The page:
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SERM, it be hot or cold, hard or soft, dry or liquid, it is all but

earth still. The very liquors we drink come out of the earth, or else are part of it, as all water is. That which is rained down from heaven, is first exhaled and taken up from the earth, and bath no other nourishment in it of itself, but from the earthy particles that are in it. And thus, as we were made of earth, and must return to it, so all the while we live upon it, we live also of it.

This we all find by daily experience, although there be but few that ever mind it; we every day eat and drink, and so commit earth to earth, and take no further notice of it, nor regard what becomes of it, or whither it goes; and yet by this means God supports us in our being, and prolongs our life so long as He sees good. Not but that He could do it, if He pleased, without such means now, as well as He will when we come to Heaven. But whilst we are upon earth, these are the means which He hath appointed for it, which therefore we are bound to use, and

trust on Him for His blessing upon them, without which Deut. 8. 3. they can never do it: for “ Man doth not live by bread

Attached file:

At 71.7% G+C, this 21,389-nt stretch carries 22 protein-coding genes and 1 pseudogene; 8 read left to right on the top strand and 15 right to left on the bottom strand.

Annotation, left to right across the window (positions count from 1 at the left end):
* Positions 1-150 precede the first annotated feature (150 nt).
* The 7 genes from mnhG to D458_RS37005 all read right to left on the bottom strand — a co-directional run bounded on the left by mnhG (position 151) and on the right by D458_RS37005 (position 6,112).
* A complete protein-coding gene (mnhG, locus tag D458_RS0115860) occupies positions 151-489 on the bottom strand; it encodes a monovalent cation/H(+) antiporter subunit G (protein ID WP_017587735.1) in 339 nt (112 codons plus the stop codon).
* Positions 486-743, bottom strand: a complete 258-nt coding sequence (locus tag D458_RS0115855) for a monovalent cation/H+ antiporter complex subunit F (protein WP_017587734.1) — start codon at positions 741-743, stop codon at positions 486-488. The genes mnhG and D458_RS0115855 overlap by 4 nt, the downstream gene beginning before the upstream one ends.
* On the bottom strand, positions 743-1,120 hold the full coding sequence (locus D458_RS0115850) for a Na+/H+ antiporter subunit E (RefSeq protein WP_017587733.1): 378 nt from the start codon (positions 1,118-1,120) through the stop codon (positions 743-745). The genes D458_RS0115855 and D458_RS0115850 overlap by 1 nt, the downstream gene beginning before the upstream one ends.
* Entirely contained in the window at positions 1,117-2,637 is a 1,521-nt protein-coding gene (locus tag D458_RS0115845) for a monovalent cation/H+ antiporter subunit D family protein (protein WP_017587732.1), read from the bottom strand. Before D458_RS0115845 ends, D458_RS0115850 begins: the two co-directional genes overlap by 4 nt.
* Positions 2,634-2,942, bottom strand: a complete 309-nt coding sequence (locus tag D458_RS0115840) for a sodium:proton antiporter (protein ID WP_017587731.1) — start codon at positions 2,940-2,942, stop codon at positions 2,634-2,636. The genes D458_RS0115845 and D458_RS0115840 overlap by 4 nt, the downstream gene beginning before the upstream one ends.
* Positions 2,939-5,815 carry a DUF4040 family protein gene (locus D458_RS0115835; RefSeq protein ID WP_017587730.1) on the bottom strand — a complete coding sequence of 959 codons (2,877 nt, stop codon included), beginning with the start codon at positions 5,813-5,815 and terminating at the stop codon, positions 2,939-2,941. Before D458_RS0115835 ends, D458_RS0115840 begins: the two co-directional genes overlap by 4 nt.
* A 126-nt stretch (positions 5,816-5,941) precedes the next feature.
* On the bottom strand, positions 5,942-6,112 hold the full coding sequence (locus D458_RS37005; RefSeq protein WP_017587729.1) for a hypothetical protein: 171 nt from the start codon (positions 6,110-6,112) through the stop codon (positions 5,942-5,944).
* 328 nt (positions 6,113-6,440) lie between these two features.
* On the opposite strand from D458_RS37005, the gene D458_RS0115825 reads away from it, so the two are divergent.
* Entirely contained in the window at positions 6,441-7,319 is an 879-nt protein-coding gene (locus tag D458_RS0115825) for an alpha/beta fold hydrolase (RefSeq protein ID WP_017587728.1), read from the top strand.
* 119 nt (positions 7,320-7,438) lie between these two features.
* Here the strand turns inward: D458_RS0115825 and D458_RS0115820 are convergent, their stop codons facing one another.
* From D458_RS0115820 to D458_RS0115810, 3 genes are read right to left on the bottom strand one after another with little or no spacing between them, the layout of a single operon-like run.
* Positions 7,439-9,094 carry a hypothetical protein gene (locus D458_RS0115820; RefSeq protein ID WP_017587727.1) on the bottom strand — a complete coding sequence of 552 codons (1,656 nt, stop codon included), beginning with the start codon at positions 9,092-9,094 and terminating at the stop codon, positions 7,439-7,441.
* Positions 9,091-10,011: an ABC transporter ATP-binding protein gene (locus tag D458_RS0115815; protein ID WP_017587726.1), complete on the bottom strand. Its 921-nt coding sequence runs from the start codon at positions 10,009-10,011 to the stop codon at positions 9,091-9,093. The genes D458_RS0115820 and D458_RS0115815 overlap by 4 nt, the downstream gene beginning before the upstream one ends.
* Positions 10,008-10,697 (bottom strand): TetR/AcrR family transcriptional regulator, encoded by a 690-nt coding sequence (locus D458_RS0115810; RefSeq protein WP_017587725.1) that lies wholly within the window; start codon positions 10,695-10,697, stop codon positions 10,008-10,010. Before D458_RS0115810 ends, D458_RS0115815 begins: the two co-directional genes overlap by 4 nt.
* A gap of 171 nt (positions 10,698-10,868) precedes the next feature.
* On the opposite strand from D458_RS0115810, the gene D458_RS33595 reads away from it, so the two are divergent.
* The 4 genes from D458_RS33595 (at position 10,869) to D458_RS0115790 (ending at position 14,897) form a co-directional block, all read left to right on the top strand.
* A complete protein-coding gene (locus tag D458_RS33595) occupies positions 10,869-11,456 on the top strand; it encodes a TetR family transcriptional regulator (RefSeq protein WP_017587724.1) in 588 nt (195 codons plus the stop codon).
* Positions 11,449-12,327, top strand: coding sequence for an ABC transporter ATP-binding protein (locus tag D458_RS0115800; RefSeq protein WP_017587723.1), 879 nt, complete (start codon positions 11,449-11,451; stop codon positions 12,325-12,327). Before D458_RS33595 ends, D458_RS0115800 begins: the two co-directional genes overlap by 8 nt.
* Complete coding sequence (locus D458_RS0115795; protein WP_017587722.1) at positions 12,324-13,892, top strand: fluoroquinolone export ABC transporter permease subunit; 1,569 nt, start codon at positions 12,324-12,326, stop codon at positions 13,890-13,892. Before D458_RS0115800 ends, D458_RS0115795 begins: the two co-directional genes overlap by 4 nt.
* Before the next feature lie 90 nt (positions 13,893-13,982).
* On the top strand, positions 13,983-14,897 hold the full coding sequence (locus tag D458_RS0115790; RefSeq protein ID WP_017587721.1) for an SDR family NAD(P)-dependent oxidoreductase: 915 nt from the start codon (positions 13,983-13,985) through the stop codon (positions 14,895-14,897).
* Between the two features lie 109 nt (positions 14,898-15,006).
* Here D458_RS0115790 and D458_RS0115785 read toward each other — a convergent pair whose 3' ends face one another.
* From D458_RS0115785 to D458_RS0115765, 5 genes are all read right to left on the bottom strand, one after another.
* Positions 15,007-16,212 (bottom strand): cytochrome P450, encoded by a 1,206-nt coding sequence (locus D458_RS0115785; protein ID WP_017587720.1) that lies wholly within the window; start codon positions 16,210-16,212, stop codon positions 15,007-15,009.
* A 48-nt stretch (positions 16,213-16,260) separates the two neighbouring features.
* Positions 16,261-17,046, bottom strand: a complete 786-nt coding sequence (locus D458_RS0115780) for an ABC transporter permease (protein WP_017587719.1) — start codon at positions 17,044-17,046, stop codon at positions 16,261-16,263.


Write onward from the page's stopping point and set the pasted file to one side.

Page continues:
alone, but by every word that proceedeth out of the mouth of God doth man live.” It is God's word and blessing upon what we eat, that makes it effectual to the preservation of

our lives : and therefore we ought always to acknowledge [Acts 17. Him to be our continual Preserver, that it is “ in Him we 28.]

live, and move, and have our being,” and trust on Him, and Him alone for it, in the use of these means that He hath ordained for that purpose; which, as I have shewn, is only eating and drinking such things as He for that end hath created, and continually produceth out of the earth, upon which we at present live.

But here we must further observe, that these being the means which God hath appointed for the preservation of our bodies in health and life, He hath so ordered it, that the use of them is pleasant to us, not only from that natural instinct which He hath put into us of self-preservation, which makes us pleased with every thing that tends towards it, but likewise because He hath formed our bodies, and particularly those parts which are exercised in the use of these means, so that they are delighted and pleased with

Matt. 4. 4.